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Persian handicrafts ; Discover Gabbeh

TEHRAN – Gabbeh is a traditional flooring similar to carpet but they differ from one another in motifs, size, colours, and the number of its long and thick wefts.

It is one of the most popular handicrafts in the southwestern province of Bushehr.

Gabbeh represents a rough and primitive carpet with patterns mostly made by nomadic people. They are manufactured by handspun wool, both in the pile and warp, and the yarns are dyed using plant dyes. The patterns of the carpet are of a simple type with only a few elements of decorative, mostly rectangular objects containing animals.

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They are common in almost all the villages and even some of the cities of the southwestern province. The motifs and patterns of Gabbeh are not the same as the carpet. Gabbeh may do not have any margin, or may not be symmetrical. Many of its motifs look like paintings of children, quite simple and primitive, but inspired by nature and surroundings.

Patterns of Gabbeh are created by the memory of their weavers. They are completely free to use any motif and they can place it anywhere they desire in the pattern. Another major difference between Gabbeh and carpet is the color palette used in them, according to Visit Iran, the official travel guide to the country.

A major part of the Gabbeh is weaved using wools in their raw color. The Bushehr Gabbeh has plain backgrounds in white, cream, brown, black, and grey, and the patterns are made in black, red, dark blue, and other similar colors.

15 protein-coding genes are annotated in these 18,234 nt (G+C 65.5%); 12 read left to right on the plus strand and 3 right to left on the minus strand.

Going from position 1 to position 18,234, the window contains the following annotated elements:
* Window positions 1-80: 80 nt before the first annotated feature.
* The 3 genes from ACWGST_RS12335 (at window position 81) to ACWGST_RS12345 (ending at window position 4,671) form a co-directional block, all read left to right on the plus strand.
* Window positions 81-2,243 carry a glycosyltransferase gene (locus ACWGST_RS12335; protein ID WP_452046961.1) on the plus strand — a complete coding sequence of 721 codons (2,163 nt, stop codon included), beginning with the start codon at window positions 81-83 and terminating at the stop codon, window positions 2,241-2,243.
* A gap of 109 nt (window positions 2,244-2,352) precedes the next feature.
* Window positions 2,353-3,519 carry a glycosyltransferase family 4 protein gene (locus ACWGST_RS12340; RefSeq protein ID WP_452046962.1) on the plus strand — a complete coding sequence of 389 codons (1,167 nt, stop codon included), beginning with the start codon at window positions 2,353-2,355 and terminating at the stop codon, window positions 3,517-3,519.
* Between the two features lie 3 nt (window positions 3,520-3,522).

The weavers are mostly women and girls who each have a special kind of motif on their minds and they skillfully weave them. In general, the common feature of the Gabbeh of Bushehr is the traditional patterns that have been evolved through generations and are artistically valuable.

The materials used in the process of Gabbeh weaving are produced from the wool of the sheep that are bred locally. Today European countries and the Arab states of the Persian Gulf are reportedly the two major buyers of Bushehr Gabbehs.

Therefore, the makers have begun dying the wool with herbal pigments such as orange, blue, green, and yellow to use them in the background. The motifs of these products are animals and doll-like.

Some of the most famous patterns are Langer (anchor), Khesht (brick), chang (harp), geometric forms, birds and animals, and kinds of paisley motifs. Bushehr Gabbehs are made in villages such as Shoul, Kamali, Bahmanyari, Mohammad Salehi, Sakhareh, Zakariyayi, Bamonir, Mal Mahmoud, Khalifehee, Otaybeh, Dehdaran, etc.

The coastal province borders with the Persian Gulf on the west and bounded by the regions of Hormozgan and Fars on the southeast and east and Khuzestan on the northwest.

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